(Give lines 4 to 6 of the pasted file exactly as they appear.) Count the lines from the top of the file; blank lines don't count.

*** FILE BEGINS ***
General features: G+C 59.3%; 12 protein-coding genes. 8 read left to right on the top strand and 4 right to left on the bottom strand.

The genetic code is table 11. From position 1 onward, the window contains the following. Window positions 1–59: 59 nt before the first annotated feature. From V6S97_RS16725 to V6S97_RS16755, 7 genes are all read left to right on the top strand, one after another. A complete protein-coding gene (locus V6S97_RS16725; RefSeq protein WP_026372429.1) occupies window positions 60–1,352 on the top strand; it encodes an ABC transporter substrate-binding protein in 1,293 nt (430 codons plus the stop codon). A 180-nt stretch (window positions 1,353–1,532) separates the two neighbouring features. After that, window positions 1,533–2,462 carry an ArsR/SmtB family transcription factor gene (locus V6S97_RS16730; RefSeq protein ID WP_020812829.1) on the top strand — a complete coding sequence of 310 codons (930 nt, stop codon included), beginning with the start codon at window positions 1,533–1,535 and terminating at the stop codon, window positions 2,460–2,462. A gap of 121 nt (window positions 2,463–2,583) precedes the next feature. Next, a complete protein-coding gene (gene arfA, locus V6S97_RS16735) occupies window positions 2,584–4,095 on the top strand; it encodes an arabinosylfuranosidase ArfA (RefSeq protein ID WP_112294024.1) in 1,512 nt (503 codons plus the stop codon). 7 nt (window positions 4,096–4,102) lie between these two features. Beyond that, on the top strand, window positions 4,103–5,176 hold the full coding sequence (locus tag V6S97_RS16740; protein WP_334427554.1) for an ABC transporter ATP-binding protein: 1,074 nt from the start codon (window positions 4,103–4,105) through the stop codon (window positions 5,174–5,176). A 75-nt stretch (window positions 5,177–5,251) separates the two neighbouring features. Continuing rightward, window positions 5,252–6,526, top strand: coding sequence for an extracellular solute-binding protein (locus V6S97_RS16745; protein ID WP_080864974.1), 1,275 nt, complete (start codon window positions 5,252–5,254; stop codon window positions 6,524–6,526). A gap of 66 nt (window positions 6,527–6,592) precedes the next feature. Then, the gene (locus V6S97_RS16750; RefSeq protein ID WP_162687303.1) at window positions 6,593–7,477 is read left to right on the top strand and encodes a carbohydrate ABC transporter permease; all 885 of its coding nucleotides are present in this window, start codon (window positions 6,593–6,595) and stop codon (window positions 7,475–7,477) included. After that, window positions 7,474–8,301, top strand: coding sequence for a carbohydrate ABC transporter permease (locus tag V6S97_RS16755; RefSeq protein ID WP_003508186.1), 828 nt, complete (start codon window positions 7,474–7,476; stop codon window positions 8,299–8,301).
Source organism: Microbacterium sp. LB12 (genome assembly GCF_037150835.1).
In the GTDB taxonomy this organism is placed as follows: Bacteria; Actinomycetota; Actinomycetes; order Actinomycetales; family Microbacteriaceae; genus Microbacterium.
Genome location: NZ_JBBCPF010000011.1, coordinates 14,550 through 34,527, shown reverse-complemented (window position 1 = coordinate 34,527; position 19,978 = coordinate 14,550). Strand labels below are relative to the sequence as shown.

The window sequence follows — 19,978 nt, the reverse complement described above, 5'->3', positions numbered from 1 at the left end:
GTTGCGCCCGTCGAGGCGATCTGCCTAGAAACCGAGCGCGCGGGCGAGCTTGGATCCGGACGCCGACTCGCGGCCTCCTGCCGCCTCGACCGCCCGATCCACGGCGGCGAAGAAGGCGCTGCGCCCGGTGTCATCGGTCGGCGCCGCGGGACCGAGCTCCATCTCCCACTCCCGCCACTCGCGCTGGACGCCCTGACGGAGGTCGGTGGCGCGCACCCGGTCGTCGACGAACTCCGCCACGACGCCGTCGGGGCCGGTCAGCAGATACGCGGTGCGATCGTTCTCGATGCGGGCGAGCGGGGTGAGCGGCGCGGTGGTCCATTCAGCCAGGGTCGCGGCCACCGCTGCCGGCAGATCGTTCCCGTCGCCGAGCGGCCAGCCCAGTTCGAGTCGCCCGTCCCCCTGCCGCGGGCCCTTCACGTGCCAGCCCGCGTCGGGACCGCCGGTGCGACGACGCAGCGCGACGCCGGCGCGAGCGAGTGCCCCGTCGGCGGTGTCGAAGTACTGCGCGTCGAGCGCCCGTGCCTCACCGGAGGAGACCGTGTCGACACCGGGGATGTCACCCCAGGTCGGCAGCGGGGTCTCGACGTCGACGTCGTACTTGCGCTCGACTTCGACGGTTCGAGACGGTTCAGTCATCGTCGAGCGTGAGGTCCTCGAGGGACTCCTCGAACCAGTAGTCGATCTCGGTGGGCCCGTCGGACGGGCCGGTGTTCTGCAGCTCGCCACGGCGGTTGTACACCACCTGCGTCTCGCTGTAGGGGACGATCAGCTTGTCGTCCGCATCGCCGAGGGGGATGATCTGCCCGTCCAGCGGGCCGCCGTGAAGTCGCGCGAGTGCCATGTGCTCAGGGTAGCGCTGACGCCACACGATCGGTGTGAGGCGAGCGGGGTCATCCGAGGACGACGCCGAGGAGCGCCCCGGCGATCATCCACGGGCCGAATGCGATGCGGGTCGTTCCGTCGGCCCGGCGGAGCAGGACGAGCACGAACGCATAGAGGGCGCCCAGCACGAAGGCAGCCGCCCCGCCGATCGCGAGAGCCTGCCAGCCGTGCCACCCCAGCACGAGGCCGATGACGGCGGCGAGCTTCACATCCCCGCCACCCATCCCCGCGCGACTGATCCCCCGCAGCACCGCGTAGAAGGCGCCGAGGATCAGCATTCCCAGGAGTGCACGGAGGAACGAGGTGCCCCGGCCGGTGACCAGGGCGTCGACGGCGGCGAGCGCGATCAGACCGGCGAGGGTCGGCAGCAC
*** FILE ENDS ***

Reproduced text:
In the GTDB taxonomy this organism is placed as follows: Bacteria; Actinomycetota; Actinomycetes; order Actinomycetales; family Microbacteriaceae; genus Microbacterium.
Genome location: NZ_JBBCPF010000011.1, coordinates 14,550 through 34,527, shown reverse-complemented (window position 1 = coordinate 34,527; position 19,978 = coordinate 14,550). Strand labels below are relative to the sequence as shown.

The window sequence follows — 19,978 nt, the reverse complement described above, 5'->3', positions numbered from 1 at the left end: